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I am working at the operations department at a large, mostly Windows based, IT solutions company. Personally I am a Mac user, but I mostly use my Mac in "Mac environments".

We have got an inquiry about getting some Macs into the network domain. The main reason for this is authentication (the Mac users are already members of the domain and would like to login with these credentials), and to mount some network drives.

I have not done this before, and would like to know your ideas of the best way to implement these Macs into the domain. We are looking for free, or at least inexpensive, solution for this. I have looked into some of the solutions out there but would appreciate some feedback from someone who have worked with this in a production environment.

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4 Answers 4

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As already mentioned here, joining a Mac to a Windows domain is relatively easy. Moreover, as of 10.5 it can be done entirely from the command line, including where to put the computer if you prefer to put it in a non-default location. In fact, I developed just such a script for our engineers to use as a basis for migrating systems over. I found this document to be an incredible supplement to Apple's own documentation: Leveraging Active Directory on Mac OS X

However, I have not done converted the Macs in my environment because of the problem with user authorization. I find this to be a big problem, but I also work in Security :) There are AD extensions for the OSX attributes so you can get some of the same levels of configuration that you do with Windows in AD. However, your AD environment must be extended to support them.

If you don't mind having unmanaged machines where anybody with credentials can login, then add them. Having centralized authentication is almost always preferred. Unfortunately, for my systems, this limitation was a show stopper.

There is documentation on setting up an OSX Server as a middle-man between your Macs and the AD servers. You run OpenDirectory in what they call ‘subordinate’ mode. Supposedly, you can then completely manage the Macs as you would ordinarily, except the authentication is passed along to the AD box. The idea being that you will perform your user authorization at the OD server, and join your Macs to it (while also putting them in the AD kerberos domain). It sounds promising, but as I said, I did not have success getting the authorization to work correctly. The instructions are also in the pdf linked above.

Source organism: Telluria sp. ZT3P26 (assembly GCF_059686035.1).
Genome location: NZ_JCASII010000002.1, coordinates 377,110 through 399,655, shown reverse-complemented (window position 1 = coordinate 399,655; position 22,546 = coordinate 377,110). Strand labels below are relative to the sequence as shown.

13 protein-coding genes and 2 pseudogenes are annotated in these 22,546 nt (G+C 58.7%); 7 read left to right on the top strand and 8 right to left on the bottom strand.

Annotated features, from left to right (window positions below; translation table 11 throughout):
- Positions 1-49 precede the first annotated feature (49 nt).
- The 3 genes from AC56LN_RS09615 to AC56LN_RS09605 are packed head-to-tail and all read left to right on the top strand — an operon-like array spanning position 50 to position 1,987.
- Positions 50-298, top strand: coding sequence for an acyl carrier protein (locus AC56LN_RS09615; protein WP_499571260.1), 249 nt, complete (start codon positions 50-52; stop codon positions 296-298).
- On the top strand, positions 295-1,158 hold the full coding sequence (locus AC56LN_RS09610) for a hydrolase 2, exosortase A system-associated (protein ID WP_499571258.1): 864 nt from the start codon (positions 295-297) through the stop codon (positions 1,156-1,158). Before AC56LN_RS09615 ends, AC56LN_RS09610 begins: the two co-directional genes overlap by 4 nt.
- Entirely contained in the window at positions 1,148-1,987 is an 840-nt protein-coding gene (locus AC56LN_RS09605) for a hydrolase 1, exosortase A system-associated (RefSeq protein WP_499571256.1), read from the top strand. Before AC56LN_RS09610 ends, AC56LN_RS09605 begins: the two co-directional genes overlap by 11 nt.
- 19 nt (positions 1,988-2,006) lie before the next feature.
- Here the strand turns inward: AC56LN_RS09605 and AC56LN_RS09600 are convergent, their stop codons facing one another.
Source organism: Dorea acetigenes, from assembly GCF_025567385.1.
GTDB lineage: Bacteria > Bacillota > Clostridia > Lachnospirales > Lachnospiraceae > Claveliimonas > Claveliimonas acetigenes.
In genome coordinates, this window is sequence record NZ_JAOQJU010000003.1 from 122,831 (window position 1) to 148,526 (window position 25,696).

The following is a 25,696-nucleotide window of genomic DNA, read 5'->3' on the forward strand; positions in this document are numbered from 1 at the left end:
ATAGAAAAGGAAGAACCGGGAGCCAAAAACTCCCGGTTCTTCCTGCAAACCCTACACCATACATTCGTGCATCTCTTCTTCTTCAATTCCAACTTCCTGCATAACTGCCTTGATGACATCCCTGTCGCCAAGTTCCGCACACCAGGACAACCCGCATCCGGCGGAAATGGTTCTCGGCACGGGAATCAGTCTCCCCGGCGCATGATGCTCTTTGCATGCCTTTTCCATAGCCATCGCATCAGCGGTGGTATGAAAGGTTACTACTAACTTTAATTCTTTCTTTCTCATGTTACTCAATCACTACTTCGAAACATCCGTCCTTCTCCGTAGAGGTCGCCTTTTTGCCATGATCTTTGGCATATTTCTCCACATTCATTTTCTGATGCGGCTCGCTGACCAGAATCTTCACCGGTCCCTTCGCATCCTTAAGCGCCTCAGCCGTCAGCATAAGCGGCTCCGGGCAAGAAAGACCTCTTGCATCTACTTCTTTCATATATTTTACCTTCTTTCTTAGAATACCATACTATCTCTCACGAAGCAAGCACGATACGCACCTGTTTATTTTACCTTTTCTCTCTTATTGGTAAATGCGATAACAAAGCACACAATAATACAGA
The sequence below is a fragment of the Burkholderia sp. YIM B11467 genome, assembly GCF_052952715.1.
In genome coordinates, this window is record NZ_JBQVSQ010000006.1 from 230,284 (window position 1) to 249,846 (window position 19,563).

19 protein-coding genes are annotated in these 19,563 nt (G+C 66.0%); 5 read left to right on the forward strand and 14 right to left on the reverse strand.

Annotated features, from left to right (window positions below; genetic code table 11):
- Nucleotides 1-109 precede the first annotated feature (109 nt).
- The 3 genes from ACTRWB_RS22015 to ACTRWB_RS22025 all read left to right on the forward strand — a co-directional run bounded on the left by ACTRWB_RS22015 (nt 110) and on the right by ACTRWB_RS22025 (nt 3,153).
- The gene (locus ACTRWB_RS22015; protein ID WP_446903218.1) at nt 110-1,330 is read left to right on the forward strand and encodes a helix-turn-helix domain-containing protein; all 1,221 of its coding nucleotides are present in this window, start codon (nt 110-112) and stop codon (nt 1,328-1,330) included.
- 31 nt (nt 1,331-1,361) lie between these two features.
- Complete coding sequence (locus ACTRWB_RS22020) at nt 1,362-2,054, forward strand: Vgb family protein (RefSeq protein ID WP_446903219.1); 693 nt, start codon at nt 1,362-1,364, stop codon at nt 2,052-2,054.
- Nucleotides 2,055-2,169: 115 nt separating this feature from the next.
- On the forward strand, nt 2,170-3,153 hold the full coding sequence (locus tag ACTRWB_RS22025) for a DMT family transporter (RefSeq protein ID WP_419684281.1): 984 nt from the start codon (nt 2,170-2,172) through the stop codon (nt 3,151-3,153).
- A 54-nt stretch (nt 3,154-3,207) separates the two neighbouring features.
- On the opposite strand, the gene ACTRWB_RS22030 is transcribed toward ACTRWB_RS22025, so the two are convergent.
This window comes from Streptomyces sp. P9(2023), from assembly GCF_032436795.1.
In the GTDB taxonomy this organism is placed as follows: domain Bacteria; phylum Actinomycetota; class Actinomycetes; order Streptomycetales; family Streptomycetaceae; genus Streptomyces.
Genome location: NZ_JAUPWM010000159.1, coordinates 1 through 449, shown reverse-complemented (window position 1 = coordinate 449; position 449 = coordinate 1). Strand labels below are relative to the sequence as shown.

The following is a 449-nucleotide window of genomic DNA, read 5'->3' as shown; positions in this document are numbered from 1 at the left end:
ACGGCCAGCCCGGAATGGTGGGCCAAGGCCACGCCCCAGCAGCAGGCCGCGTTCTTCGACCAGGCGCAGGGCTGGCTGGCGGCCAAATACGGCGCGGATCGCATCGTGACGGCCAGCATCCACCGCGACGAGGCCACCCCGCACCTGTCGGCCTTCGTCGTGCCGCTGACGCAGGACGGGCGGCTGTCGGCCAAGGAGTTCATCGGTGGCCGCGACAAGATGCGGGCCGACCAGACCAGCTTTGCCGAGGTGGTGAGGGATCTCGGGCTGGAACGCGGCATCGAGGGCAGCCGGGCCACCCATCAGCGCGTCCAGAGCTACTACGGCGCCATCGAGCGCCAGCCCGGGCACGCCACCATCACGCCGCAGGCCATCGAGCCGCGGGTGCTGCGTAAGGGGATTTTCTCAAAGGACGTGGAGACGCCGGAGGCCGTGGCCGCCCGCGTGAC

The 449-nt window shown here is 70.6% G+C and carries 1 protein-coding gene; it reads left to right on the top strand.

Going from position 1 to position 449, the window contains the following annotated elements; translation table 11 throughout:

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Took a look at the link to the PDF, seems like that can be of great help. Thanks! As I understand it, what you mentions means that every user in the directory can login by default? This shouldn't be too much of a problem I think, but of course worth taking into consideration. AD extensions might be something we can do, unless it messes too much with the system. The environment consists of around 50k users/10k machines and only 30-50 of those would be Macs. Thanks for your feedback!;-) –  Espen May 31 '09 at 19:22
    
The authorization issue is definitely up to your environment. Ours is roughly the same size (if you count active users). But for the <10 Macs that I deal with I need to be able to guarantee the audience. There is a Mac native fix that I didn't mention originally, I've since added it. –  Scott Pack May 31 '09 at 21:06

When you say "and to mount some network drives," be aware that Macs cannot access DFS shares without third-party software. AdmitMac claims it works, and it may at this point; when I dealt with it about a year ago DFS access was an unmitigated disaster.

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Thanks for the information, thats great to know. :-) –  Espen Jun 6 '09 at 9:14

The capability to add them to the domain is free - it's built into OS X and can be automated during deployment using DeployStudio.

Actually managing them with Group Policy-like functionality is a different story - there are some third-party products available like AdmitMAC and Radmind which can help with this.

We have been adding our Mac devices to our domain for a few years now and haven't really encountered any issues with doing this. It simplifies life for the users and keeps authentication consistent. Their network home directories are automatically mapped to a desktop shortcut on login, which is another nice feature.

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DeployStudio looks interesting. I will definitely have a look into that when I get back to work over the weekend.:-) Radmind is also new for me; I will have a look into that. AdmitMAC looks great indeed, but it is a bit on the expensive side. The main point is actually to make use of the autentication possibilities and to easily map up network locations. Thanks for your feedback, appreciated.;-) –  Espen May 31 '09 at 19:14

See these two questions on Server Fault:

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Saw them already... Wasn't really much to get from them. I am looking at a rather subjective feedback from people who worked with this in a production environment. –  Espen May 31 '09 at 19:06

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